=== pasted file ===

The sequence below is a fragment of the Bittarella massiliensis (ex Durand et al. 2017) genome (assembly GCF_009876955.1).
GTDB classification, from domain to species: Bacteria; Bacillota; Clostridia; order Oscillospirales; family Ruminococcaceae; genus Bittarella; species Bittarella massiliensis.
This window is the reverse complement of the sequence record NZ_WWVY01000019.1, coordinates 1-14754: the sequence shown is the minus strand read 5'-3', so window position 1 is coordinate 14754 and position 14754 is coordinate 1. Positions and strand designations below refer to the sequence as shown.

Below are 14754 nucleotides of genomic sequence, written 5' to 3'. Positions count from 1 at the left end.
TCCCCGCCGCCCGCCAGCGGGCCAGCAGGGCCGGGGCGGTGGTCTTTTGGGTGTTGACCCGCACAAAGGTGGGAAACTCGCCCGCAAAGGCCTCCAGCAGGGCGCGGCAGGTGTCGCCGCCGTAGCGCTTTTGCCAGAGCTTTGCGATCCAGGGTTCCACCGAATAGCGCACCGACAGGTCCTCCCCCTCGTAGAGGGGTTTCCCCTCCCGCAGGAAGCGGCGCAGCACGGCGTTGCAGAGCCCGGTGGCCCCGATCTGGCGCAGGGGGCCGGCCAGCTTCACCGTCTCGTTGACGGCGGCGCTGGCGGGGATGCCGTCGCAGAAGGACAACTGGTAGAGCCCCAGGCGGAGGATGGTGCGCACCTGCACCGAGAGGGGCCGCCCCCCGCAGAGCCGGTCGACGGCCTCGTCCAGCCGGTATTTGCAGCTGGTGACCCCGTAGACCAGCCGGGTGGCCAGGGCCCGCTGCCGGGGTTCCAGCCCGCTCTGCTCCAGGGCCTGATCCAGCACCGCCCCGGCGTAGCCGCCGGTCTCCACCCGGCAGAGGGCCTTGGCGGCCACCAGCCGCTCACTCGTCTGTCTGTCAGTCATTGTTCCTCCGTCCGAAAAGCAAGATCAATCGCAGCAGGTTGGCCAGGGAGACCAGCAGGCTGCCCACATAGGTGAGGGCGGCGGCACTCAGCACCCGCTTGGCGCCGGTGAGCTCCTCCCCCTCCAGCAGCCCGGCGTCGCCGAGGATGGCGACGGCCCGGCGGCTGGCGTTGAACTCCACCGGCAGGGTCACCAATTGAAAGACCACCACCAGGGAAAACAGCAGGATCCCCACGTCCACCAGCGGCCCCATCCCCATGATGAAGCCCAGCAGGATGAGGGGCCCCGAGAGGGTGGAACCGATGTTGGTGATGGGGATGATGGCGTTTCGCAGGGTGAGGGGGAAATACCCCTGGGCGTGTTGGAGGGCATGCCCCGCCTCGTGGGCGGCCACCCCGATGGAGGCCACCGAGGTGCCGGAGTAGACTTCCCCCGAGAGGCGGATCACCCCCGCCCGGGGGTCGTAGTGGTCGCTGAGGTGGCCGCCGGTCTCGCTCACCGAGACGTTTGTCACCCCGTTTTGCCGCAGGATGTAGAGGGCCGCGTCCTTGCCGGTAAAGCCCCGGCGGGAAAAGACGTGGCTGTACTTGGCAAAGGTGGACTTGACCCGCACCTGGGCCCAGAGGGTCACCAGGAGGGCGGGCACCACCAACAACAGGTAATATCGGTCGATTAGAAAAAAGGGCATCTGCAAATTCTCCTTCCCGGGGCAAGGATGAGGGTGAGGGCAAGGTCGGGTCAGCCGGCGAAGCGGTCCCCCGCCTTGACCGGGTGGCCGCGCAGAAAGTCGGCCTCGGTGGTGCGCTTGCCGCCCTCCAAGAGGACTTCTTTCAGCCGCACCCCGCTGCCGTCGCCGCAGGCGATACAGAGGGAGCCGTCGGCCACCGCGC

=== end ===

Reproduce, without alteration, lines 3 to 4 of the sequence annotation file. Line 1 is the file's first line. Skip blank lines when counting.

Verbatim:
This window is the reverse complement of the sequence record NZ_WWVY01000019.1, coordinates 1-14754: the sequence shown is the minus strand read 5'-3', so window position 1 is coordinate 14754 and position 14754 is coordinate 1. Positions and strand designations below refer to the sequence as shown.

Below are 14754 nucleotides of genomic sequence, written 5' to 3'. Positions count from 1 at the left end.